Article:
THE ME HALF OF THE EQUATION

I got the whole set of Comic Turtles from my local Toys R Us. Leo is pretty much just along for the ride on that one. Like Donatello, he’s not the greatest figure ever released, but he’s really not bad. You could do a lot worse for $9.

#0202: Leonardo

LEONARDO

TEENAGE MUTANT NINJA TURTLES

Leonardo

The Teenage Mutant Ninja Turtles are a cultural phenomenon that I seem to keep missing. The original series and all the associated toys and such ended just before I got into this whole toy thing. When the series was re-launched it in the early 2000s, I was kind of past that point of finding new series to obsess over.  Granted, I still enjoy the characters, and like the episodes I’ve seen of the cartoons, but I don’t have the undying love for it that others do.

Recently, Nickolodeon purchased the franchise, and launched yet another cartoon. I’ve only seen the first few episodes, but I really like what I’ve seen so far. Of course, being me, I bought most of the action figures. Today, I’ll be taking a look at the leader of the Turtles, Leonardo.

THE FIGURE ITSELF

Leonardo was released as part of the first series of Playmates Toys’ new Teenage Mutant Ninja Turtles based on the new show. The figure stands about 5 inches tall and has 19 points of articulation. The sculpt on this figure is handled very nicely. Playmates seems to have put their own spin on the Turtles designs. They seem to be a bit more detailed than their cartoon counterparts. That’s works out better and leads to more interesting figures. There is a nice assortments of textures all around the figure, which really makes him a standout figure. The paint is not quite as detailed as the sculpt, but everything is cleanly applied, with no noticeable slop or bleed over. Leonardo includes his trusty katana, which can be easily stowed in the sheaths on his back, as well as a “tree” of lots of other smaller accessories.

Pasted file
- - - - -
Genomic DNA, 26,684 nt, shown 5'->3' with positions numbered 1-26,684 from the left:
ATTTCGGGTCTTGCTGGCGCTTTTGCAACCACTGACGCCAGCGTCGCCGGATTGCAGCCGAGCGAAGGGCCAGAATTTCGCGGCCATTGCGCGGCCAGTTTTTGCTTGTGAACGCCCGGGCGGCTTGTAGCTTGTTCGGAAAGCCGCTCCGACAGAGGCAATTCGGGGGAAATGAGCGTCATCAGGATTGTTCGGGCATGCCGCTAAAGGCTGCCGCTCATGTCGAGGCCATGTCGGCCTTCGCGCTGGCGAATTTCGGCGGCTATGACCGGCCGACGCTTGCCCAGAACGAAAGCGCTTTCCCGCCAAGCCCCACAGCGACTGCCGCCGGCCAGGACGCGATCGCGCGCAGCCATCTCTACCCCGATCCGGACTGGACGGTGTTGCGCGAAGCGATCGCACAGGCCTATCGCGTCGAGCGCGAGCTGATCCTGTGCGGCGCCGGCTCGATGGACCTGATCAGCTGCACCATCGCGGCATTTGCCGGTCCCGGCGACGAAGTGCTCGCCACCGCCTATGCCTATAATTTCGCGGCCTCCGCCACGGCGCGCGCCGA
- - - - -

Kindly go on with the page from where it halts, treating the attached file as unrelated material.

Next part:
THE ME HALF OF THE EQUATION

I mentioned in the intro that I picked up these figures around the premiere of Nickolodeon’s new show. If I remember correctly, I picked up most of them prior to seeing the first episode. Leonardo is actually my least favorite of the Turtles, so I only decided to get him bundled with the rest. I actually really like this figure a whole lot. He’s got a great design and he’s just a really fun figure!